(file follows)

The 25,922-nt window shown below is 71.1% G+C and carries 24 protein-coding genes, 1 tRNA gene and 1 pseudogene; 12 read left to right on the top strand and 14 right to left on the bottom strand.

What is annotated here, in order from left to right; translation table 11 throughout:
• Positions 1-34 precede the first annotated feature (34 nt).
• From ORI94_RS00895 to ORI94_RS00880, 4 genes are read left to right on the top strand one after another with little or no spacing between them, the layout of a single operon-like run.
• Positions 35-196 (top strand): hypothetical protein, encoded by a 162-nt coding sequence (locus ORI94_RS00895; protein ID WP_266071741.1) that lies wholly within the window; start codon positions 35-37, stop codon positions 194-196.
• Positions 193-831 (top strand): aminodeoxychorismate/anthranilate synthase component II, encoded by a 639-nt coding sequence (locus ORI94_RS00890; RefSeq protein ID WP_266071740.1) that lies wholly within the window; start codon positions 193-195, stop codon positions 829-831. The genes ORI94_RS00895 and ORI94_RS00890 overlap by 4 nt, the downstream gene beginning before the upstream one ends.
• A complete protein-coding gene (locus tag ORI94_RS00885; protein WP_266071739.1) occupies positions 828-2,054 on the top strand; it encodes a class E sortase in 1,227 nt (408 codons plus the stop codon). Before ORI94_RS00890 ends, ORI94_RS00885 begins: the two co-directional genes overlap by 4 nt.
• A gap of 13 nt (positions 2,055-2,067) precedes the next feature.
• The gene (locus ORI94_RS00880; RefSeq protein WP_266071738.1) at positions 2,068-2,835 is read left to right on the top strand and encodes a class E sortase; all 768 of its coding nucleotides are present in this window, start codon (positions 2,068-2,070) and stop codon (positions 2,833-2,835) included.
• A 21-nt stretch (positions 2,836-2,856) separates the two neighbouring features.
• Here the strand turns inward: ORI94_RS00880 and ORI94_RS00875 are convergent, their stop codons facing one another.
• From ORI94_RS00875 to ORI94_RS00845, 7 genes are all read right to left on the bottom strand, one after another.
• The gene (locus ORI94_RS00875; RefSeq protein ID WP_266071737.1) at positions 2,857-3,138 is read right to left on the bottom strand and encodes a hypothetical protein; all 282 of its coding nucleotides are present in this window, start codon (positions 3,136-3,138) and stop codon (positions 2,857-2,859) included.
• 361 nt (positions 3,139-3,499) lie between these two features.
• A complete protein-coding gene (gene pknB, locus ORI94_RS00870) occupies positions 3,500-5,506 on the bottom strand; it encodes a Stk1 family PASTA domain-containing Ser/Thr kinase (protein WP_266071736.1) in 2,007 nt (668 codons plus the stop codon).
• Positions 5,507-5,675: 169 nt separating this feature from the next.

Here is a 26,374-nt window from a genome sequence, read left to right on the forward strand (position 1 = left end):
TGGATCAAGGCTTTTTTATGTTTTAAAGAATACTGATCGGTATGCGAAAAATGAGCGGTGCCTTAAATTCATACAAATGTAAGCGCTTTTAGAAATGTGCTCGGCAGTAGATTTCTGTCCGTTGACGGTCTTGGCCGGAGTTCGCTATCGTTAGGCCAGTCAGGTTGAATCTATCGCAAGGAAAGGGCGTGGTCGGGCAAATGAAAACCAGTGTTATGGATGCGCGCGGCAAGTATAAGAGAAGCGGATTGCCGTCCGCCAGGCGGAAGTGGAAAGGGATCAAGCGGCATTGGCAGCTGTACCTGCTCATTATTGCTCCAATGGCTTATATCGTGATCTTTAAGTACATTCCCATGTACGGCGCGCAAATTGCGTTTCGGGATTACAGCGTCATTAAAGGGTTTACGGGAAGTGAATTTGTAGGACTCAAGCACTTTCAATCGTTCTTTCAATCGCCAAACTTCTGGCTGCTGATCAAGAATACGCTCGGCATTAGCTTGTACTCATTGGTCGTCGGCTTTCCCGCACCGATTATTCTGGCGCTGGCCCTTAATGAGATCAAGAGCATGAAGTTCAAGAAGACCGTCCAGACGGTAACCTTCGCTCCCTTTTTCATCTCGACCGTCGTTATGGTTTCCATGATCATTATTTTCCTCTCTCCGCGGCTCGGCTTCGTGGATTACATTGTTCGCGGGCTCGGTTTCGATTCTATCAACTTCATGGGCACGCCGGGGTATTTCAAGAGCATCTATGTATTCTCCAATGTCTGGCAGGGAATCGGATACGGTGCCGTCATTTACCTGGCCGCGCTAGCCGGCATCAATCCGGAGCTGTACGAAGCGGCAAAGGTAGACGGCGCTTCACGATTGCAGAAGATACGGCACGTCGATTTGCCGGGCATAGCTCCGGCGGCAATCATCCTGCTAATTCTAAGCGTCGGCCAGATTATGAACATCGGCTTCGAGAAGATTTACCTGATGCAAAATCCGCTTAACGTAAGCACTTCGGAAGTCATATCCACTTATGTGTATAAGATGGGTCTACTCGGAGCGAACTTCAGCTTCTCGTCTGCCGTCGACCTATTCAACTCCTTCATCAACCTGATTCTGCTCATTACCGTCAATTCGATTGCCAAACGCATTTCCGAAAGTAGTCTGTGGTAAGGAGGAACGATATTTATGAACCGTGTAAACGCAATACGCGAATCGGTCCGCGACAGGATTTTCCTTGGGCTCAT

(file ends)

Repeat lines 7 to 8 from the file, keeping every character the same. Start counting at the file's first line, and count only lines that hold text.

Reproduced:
• A complete protein-coding gene (locus tag ORI94_RS00885; protein WP_266071739.1) occupies positions 828-2,054 on the top strand; it encodes a class E sortase in 1,227 nt (408 codons plus the stop codon). Before ORI94_RS00890 ends, ORI94_RS00885 begins: the two co-directional genes overlap by 4 nt.
• A gap of 13 nt (positions 2,055-2,067) precedes the next feature.